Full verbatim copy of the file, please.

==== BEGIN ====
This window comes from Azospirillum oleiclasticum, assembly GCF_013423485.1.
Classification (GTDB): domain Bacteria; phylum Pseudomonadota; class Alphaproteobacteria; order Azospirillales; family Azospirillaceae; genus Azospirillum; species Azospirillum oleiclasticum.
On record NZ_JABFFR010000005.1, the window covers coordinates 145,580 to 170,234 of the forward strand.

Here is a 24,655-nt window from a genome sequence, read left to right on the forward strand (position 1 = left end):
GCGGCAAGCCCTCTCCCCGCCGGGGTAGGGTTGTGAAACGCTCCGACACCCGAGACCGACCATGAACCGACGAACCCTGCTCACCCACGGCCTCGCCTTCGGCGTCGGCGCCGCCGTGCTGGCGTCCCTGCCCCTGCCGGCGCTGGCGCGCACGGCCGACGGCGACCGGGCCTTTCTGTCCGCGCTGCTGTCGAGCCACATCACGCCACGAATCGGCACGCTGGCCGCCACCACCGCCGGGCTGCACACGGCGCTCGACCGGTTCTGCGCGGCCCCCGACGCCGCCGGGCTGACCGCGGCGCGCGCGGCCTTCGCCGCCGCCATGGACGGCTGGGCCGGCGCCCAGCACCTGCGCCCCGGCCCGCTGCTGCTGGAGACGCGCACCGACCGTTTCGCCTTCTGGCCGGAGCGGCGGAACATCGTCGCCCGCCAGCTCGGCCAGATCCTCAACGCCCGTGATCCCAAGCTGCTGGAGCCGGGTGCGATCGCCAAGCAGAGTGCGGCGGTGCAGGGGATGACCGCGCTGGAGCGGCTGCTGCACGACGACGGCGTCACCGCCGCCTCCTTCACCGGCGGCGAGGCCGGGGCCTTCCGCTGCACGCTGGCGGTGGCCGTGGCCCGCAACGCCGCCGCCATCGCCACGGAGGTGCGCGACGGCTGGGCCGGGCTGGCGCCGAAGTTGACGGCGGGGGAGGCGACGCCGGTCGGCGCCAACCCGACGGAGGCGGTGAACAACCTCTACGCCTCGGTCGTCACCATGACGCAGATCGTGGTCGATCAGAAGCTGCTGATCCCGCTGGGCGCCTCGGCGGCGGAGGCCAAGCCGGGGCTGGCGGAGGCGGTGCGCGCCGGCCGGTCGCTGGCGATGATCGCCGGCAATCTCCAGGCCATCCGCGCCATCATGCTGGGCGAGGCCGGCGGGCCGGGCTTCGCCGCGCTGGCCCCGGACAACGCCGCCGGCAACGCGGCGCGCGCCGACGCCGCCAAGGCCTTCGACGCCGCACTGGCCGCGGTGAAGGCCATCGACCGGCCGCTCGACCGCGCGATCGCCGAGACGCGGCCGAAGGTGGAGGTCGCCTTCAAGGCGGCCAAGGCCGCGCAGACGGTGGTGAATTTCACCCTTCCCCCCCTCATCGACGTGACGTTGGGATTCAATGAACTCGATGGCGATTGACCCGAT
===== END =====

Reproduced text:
This window comes from Azospirillum oleiclasticum, assembly GCF_013423485.1.
Classification (GTDB): domain Bacteria; phylum Pseudomonadota; class Alphaproteobacteria; order Azospirillales; family Azospirillaceae; genus Azospirillum; species Azospirillum oleiclasticum.
On record NZ_JABFFR010000005.1, the window covers coordinates 145,580 to 170,234 of the forward strand.

Here is a 24,655-nt window from a genome sequence, read left to right on the forward strand (position 1 = left end):
GCGGCAAGCCCTCTCCCCGCCGGGGTAGGGTTGTGAAACGCTCCGACACCCGAGACCGACCATGAACCGACGAACCCTGCTCACCCACGGCCTCGCCTTCGGCGTCGGCGCCGCCGTGCTGGCGTCCCTGCCCCTGCCGGCGCTGGCGCGCACGGCCGACGGCGACCGGGCCTTTCTGTCCGCGCTGCTGTCGAGCCACATCACGCCACGAATCGGCACGCTGGCCGCCACCACCGCCGGGCTGCACACGGCGCTCGACCGGTTCTGCGCGGCCCCCGACGCCGCCGGGCTGACCGCGGCGCGCGCGGCCTTCGCCGCCGCCATGGACGGCTGGGCCGGCGCCCAGCACCTGCGCCCCGGCCCGCTGCTGCTGGAGACGCGCACCGACCGTTTCGCCTTCTGGCCGGAGCGGCGGAACATCGTCGCCCGCCAGCTCGGCCAGATCCTCAACGCCCGTGATCCCAAGCTGCTGGAGCCGGGTGCGATCGCCAAGCAGAGTGCGGCGGTGCAGGGGATGACCGCGCTGGAGCGGCTGCTGCACGACGACGGCGTCACCGCCGCCTCCTTCACCGGCGGCGAGGCCGGGGCCTTCCGCTGCACGCTGGCGGTGGCCGTGGCCCGCAACGCCGCCGCCATCGCCACGGAGGTGCGCGACGGCTGGGCCGGGCTGGCGCCGAAGTTGACGGCGGGGGAGGCGACGCCGGTCGGCGCCAACCCGACGGAGGCGGTGAACAACCTCTACGCCTCGGTCGTCACCATGACGCAGATCGTGGTCGATCAGAAGCTGCTGATCCCGCTGGGCGCCTCGGCGGCGGAGGCCAAGCCGGGGCTGGCGGAGGCGGTGCGCGCCGGCCGGTCGCTGGCGATGATCGCCGGCAATCTCCAGGCCATCCGCGCCATCATGCTGGGCGAGGCCGGCGGGCCGGGCTTCGCCGCGCTGGCCCCGGACAACGCCGCCGGCAACGCGGCGCGCGCCGACGCCGCCAAGGCCTTCGACGCCGCACTGGCCGCGGTGAAGGCCATCGACCGGCCGCTCGACCGCGCGATCGCCGAGACGCGGCCGAAGGTGGAGGTCGCCTTCAAGGCGGCCAAGGCCGCGCAGACGGTGGTGAATTTCACCCTTCCCCCCCTCATCGACGTGACGTTGGGATTCAATGAACTCGATGGCGATTGACCCGAT